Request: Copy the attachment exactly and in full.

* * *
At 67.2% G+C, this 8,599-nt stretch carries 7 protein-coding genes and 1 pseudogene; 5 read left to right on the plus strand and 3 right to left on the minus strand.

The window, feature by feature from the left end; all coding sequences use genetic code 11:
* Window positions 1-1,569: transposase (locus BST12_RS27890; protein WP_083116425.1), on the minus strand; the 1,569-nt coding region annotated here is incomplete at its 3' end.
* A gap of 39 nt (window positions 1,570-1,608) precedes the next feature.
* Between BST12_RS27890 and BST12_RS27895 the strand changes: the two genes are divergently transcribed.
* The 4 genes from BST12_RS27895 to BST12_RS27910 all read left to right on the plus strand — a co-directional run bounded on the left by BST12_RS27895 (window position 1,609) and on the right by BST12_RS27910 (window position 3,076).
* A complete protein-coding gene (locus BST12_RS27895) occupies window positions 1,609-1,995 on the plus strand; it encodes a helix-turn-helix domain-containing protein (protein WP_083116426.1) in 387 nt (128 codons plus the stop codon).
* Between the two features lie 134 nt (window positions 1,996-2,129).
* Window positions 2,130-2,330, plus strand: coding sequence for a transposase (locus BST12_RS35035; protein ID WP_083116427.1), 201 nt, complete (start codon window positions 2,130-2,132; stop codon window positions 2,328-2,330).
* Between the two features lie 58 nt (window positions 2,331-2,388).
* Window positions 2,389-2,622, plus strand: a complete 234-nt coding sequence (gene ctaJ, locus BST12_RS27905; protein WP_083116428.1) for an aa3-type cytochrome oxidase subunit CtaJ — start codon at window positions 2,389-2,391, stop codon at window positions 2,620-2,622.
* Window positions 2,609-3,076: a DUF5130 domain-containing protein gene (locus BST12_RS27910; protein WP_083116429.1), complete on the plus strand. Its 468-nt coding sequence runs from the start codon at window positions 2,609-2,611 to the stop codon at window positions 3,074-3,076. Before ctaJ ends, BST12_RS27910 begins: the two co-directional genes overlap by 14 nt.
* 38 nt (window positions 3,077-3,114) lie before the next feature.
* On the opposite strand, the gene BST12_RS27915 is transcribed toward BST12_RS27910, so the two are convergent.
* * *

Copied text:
At 67.2% G+C, this 8,599-nt stretch carries 7 protein-coding genes and 1 pseudogene; 5 read left to right on the plus strand and 3 right to left on the minus strand.

The window, feature by feature from the left end; all coding sequences use genetic code 11:
* Window positions 1-1,569: transposase (locus BST12_RS27890; protein WP_083116425.1), on the minus strand; the 1,569-nt coding region annotated here is incomplete at its 3' end.
* A gap of 39 nt (window positions 1,570-1,608) precedes the next feature.
* Between BST12_RS27890 and BST12_RS27895 the strand changes: the two genes are divergently transcribed.
* The 4 genes from BST12_RS27895 to BST12_RS27910 all read left to right on the plus strand — a co-directional run bounded on the left by BST12_RS27895 (window position 1,609) and on the right by BST12_RS27910 (window position 3,076).
* A complete protein-coding gene (locus BST12_RS27895) occupies window positions 1,609-1,995 on the plus strand; it encodes a helix-turn-helix domain-containing protein (protein WP_083116426.1) in 387 nt (128 codons plus the stop codon).
* Between the two features lie 134 nt (window positions 1,996-2,129).
* Window positions 2,130-2,330, plus strand: coding sequence for a transposase (locus BST12_RS35035; protein ID WP_083116427.1), 201 nt, complete (start codon window positions 2,130-2,132; stop codon window positions 2,328-2,330).
* Between the two features lie 58 nt (window positions 2,331-2,388).
* Window positions 2,389-2,622, plus strand: a complete 234-nt coding sequence (gene ctaJ, locus BST12_RS27905; protein WP_083116428.1) for an aa3-type cytochrome oxidase subunit CtaJ — start codon at window positions 2,389-2,391, stop codon at window positions 2,620-2,622.
* Window positions 2,609-3,076: a DUF5130 domain-containing protein gene (locus BST12_RS27910; protein WP_083116429.1), complete on the plus strand. Its 468-nt coding sequence runs from the start codon at window positions 2,609-2,611 to the stop codon at window positions 3,074-3,076. Before ctaJ ends, BST12_RS27910 begins: the two co-directional genes overlap by 14 nt.
* 38 nt (window positions 3,077-3,114) lie before the next feature.
* On the opposite strand, the gene BST12_RS27915 is transcribed toward BST12_RS27910, so the two are convergent.